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32nd International Union of Radio Science General Assembly & Scientific Symposium * Montreal, Canada * 19-27 August 2017 Home Page

Program
Scientific Program - Commission J

Commission J Chair:
Prof. Willem Baan;
baan@astron.nl

Commission J - Tutorial

Lars-Ake Nyman - "The Atacama Large Millimeter Array (ALMA)"

Convener: Willem Baan

Commission J -
"Very Long Baseline Interferometry"

Conveners: Huib-Jan van Langevelde, Hideyuki Kobayashi

At an age of 50, the VLBI technique is still advancing thanks to the developments in digital instrumentation. An increasing amount of bandwidth can be samples, using wide-band receivers, increasing the sensitivity of VLBI networks. New solutions are becoming available for storing large amounts of raw telescope data and transporting it to the correlator. And innovations are even foreseen for distributing timing references that are more economic and accurate than maser clocks. There are also various options to implement correlators efficiently and provide more flexibility than in the past. The science communities that use VLBI are presented with more capabilities, but also some additional complexity, as many different economic solutions are adopted on a regional scale. But there is in fact a global case for more intercontinental VLBI collaboration, as unique science cases require the highest possible resolution and new telescope arrays (ALMA, SKA and its pathfinders) are coming on-line. Common data interfaces, software standards and operational practices will be in demand. As the plans for the next generation radio instrumentation are becoming a reality, there are certainly many scientific options and technical challenges for the VLBI community to discuss.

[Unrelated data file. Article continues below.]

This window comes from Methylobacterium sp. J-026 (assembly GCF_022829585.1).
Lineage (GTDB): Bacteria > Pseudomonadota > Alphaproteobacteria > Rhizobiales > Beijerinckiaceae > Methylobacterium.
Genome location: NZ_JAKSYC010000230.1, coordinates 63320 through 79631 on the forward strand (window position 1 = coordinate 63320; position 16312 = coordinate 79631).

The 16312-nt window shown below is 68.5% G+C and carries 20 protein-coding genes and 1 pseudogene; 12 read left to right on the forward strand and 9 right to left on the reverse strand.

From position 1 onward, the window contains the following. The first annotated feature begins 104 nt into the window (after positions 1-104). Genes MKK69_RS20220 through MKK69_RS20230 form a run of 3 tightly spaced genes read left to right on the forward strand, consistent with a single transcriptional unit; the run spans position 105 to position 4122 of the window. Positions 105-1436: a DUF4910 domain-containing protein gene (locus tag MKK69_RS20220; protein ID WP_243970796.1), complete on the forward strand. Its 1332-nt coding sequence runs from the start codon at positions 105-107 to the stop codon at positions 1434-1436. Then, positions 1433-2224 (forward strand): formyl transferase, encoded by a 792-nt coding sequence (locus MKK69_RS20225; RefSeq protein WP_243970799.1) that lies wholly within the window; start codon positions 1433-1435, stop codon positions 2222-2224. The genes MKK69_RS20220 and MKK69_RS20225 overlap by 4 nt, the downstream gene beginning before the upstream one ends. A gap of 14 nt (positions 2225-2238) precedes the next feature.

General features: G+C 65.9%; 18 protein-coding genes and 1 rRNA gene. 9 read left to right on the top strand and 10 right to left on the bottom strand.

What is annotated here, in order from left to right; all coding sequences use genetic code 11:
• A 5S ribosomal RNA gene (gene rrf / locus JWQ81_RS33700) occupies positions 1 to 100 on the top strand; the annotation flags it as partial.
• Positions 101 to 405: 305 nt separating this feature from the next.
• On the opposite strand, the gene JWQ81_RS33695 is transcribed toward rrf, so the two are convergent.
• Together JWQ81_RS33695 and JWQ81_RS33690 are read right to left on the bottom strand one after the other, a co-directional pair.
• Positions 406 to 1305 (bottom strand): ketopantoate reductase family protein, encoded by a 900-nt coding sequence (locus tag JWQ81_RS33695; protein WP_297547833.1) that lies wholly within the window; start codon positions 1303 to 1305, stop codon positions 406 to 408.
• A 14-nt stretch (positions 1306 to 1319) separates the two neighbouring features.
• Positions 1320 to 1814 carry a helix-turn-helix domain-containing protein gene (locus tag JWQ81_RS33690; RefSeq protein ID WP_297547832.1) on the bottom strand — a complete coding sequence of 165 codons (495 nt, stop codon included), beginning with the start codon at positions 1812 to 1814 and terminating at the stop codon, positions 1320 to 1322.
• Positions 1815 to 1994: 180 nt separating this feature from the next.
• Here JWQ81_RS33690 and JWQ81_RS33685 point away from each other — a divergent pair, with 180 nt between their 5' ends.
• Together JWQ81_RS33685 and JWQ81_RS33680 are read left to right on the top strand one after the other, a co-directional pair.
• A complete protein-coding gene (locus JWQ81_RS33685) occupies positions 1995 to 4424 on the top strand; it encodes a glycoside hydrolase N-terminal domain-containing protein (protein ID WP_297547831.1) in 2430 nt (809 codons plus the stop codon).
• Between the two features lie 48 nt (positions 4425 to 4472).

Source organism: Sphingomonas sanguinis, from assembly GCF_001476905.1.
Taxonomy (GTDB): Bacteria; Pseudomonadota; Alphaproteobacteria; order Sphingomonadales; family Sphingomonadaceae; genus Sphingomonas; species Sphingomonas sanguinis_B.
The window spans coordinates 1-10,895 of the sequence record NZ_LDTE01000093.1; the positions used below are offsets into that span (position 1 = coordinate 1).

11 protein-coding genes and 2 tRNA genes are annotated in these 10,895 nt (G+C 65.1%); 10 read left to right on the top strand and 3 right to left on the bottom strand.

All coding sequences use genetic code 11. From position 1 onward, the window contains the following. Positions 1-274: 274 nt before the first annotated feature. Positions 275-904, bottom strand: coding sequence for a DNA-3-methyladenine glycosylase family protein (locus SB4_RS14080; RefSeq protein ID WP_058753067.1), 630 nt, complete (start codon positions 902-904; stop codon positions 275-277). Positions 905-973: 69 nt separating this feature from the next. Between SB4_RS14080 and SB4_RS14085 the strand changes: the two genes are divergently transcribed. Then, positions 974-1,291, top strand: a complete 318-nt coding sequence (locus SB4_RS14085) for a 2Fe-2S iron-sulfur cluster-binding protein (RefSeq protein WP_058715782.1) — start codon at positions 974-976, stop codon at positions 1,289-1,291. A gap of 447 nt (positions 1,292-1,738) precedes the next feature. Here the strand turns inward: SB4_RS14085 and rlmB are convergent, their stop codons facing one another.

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Commission J - "The Square Kilometre Array"

Conveners: Robert Braun, Justin Jonas, Douglas Bock